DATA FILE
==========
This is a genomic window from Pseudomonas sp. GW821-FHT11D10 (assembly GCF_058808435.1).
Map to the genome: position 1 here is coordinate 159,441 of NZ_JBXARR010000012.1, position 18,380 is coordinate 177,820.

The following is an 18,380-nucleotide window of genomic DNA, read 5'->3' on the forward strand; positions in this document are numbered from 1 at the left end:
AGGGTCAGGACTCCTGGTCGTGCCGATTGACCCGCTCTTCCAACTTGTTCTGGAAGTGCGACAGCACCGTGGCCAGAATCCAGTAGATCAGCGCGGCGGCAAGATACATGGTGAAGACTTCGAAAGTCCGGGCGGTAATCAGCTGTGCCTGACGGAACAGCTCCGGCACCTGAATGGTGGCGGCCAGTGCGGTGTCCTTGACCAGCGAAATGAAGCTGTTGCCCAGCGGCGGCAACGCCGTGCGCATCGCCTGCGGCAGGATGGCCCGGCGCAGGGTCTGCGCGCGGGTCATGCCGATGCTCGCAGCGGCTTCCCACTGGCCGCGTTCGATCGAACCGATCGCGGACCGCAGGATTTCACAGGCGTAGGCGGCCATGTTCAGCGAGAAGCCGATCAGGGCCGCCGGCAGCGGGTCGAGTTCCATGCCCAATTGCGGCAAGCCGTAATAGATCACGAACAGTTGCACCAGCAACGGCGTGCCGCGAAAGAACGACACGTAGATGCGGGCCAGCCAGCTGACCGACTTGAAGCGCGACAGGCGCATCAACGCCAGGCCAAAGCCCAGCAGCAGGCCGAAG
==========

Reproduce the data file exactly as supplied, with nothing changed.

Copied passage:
This is a genomic window from Pseudomonas sp. GW821-FHT11D10 (assembly GCF_058808435.1).
Map to the genome: position 1 here is coordinate 159,441 of NZ_JBXARR010000012.1, position 18,380 is coordinate 177,820.

The following is an 18,380-nucleotide window of genomic DNA, read 5'->3' on the forward strand; positions in this document are numbered from 1 at the left end:
AGGGTCAGGACTCCTGGTCGTGCCGATTGACCCGCTCTTCCAACTTGTTCTGGAAGTGCGACAGCACCGTGGCCAGAATCCAGTAGATCAGCGCGGCGGCAAGATACATGGTGAAGACTTCGAAAGTCCGGGCGGTAATCAGCTGTGCCTGACGGAACAGCTCCGGCACCTGAATGGTGGCGGCCAGTGCGGTGTCCTTGACCAGCGAAATGAAGCTGTTGCCCAGCGGCGGCAACGCCGTGCGCATCGCCTGCGGCAGGATGGCCCGGCGCAGGGTCTGCGCGCGGGTCATGCCGATGCTCGCAGCGGCTTCCCACTGGCCGCGTTCGATCGAACCGATCGCGGACCGCAGGATTTCACAGGCGTAGGCGGCCATGTTCAGCGAGAAGCCGATCAGGGCCGCCGGCAGCGGGTCGAGTTCCATGCCCAATTGCGGCAAGCCGTAATAGATCACGAACAGTTGCACCAGCAACGGCGTGCCGCGAAAGAACGACACGTAGATGCGGGCCAGCCAGCTGACCGACTTGAAGCGCGACAGGCGCATCAACGCCAGGCCAAAGCCCAGCAGCAGGCCGAAG